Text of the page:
Mostly, though, I question whether it makes sense to depict race as a category that produces various causal effects—each independent of the others and none constitutive of what the category of “race” is in our world. For example, claims such as “X% of Black people killed at the hands of police are explained by the racial wealth gap, not race itself,” or “Y% of the racial disparity would remain in a counterfactual situation in which Black people share the same income distribution as whites” suggest that race produces effects in the world in a modular fashion.9 On the one hand, race “causes” police violence, and on the other, it “causes” a poor-skewed income distribution, such that the two can be mixed and matched: turn off the race-wealth link and you can measure the direct race-police violence and wealth-police violence links.
It’s true that your average statistician or econometrician won’t bat an eye at claims like these. So allow me: why would we expect the way race “causes” police killings to stay the same in a world in which Black people and white people had the exact same income or wealth distribution? Why would we expect any social causal dynamics in that counterfactual world to be the same as those in our world? Why would we even think that what Blackness is in that world is the same as what Blackness is in ours? If they aren’t the same, why do we care about these quantities at all?
In the end—and this is where I think causal inference hard-liners such as Judea Pearl are completely on target—the objects of our inquiry do not exist in the world of statistics. We are interested in whether there is, more broadly, racial discrimination, unfairness, injustice in our world and whether, more narrowly, these observational data of racial inequality are a manifestation of it. These are not inquiries about numbers or diagrams—we do not care that race is a causal factor in your diagram. They are questions about the actually existing social world: what happens in it, and what we think should happen in it. Diagrams and models of that world will only be as good as our theories of what’s in it and hopes for what should be.
- National Academies of Sciences, Engineering, and Medicine. 2018. Proactive Policing: Effects on Crime and Communities. Washington, DC: The National Academies Press, emph added, 254. ↩
- Ibid, 254-255. ↩
- For an illustrative example of this literature, see the recent scholarly dispute about proper causal inference methodology for measuring racial discrimination in policing, in these two papers: “Administrative Records Mask Racially Biased Policing” (May 2020); “Deconstructing Claims of Post-Treatment Bias in Observational Studies of Discrimination” (June 2020). ↩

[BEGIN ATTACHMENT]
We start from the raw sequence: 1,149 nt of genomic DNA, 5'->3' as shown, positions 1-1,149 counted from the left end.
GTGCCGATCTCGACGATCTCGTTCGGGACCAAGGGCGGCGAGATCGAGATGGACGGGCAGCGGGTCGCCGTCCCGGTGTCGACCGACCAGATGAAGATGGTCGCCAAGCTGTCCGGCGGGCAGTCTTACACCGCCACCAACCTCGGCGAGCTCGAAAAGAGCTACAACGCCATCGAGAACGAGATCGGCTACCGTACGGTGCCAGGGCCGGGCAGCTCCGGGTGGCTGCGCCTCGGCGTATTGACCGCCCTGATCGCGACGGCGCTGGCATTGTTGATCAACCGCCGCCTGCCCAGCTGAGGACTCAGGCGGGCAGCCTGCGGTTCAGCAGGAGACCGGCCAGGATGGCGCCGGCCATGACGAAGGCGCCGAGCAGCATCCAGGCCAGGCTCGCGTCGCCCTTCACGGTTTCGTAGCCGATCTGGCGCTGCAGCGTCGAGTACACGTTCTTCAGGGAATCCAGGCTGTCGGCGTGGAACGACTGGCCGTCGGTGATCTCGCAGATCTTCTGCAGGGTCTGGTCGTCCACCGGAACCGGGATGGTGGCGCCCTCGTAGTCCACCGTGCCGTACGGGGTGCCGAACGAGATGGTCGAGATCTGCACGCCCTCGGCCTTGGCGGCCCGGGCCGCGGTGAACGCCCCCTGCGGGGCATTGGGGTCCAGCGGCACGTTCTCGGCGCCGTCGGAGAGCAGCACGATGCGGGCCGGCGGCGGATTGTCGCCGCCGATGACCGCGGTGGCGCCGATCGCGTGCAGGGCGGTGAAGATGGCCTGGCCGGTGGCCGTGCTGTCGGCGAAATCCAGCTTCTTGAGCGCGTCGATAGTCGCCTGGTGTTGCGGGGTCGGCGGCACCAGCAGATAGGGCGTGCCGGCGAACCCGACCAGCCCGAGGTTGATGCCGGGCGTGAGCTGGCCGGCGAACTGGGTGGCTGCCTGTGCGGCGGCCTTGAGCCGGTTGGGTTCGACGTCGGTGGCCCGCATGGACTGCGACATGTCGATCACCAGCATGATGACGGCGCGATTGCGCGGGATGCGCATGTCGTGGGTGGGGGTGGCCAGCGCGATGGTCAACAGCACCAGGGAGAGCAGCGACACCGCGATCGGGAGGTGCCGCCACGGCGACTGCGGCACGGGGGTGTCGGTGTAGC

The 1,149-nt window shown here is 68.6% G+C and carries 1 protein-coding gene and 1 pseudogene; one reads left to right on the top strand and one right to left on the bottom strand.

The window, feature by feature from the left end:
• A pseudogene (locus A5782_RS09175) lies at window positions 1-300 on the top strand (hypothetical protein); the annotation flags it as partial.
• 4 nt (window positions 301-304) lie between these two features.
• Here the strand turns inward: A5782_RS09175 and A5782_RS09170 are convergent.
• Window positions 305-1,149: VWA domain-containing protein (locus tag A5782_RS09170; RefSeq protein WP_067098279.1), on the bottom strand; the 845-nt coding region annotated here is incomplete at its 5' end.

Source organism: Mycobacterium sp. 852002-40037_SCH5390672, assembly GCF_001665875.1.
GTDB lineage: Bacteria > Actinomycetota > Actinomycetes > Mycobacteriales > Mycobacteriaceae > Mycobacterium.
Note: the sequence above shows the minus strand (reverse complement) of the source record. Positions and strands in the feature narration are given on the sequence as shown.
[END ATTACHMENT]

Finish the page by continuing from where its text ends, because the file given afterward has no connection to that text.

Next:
- Some causal inference practitioners focus on purifying out the “confounding effects” to get at the “direct effect” of race. My arguments apply all the same to this way of framing the problem too. ↩
- Economists traditionally take it that discrimination comes in two kinds: taste-based and statistical forms. Racial animus is an instance of the former type, in which “distaste” for members of a particular racial group figures in a discriminator’s preferences and hence, utility function. A taste-based discriminating employer therefore experiences some penalty or disutility for hiring a member of the target racial group. ↩
- Indeed, some definitions of discrimination in economics take this exact perspective. ↩
- The Reference Manual for Scientific Evidence, a guide published by the Federal Judicial Center to “assist judges in managing cases involving complex and scientific evidence,” has an entire chapter on multiple regression, in large part devoted to discussing the use of this analysis in discrimination cases. ↩
- Robin Dembroff, Issa Kohler-Hausmann, and Elise Sugarman have argued that despite their widening application, but-for causation legal tests and doctrines developed for tort law are simply not helpful in discrimination law in, “What Taylor Swift And Beyoncé Teach Us About Sex And Causes,” Penn Law Review 169, no.1. ↩
- Some recent studies that reason along these lines: Justin Feldman, Police Killings in the U.S. (People’s Policy Project, 2020); John Clegg & Adaner Usmani, “The Economic Origins of Mass Incarceration”, Catalyst. Vol 3, no 3. (2019); Nathaniel Lewis, New Jim Crow, Class War, or Both? (People’s Policy Project, 2018). It is common practice in such analyses to show how much of a given racial disparity is reduced once class is “controlled for.” When this operation shows a racial gap to shrink by a large factor, the analyst typically interprets the result as showing the primacy of class as an explanatory category for some phenomenon of inequality. This interpretation is standard in statistical analyses, but it assumes that race and class operate in the world as distinct social categories. In contrast, if one thinks (as I do) that racial categories are constituted by relations of social and material subordination and domination—conditions understood in many sociological analyses to be constitutive of class position—one sees an analysis that separates out an injustice being on account of race as opposed to class or vice versa as making a fundamental theoretical error about what race and class are as social categories. ↩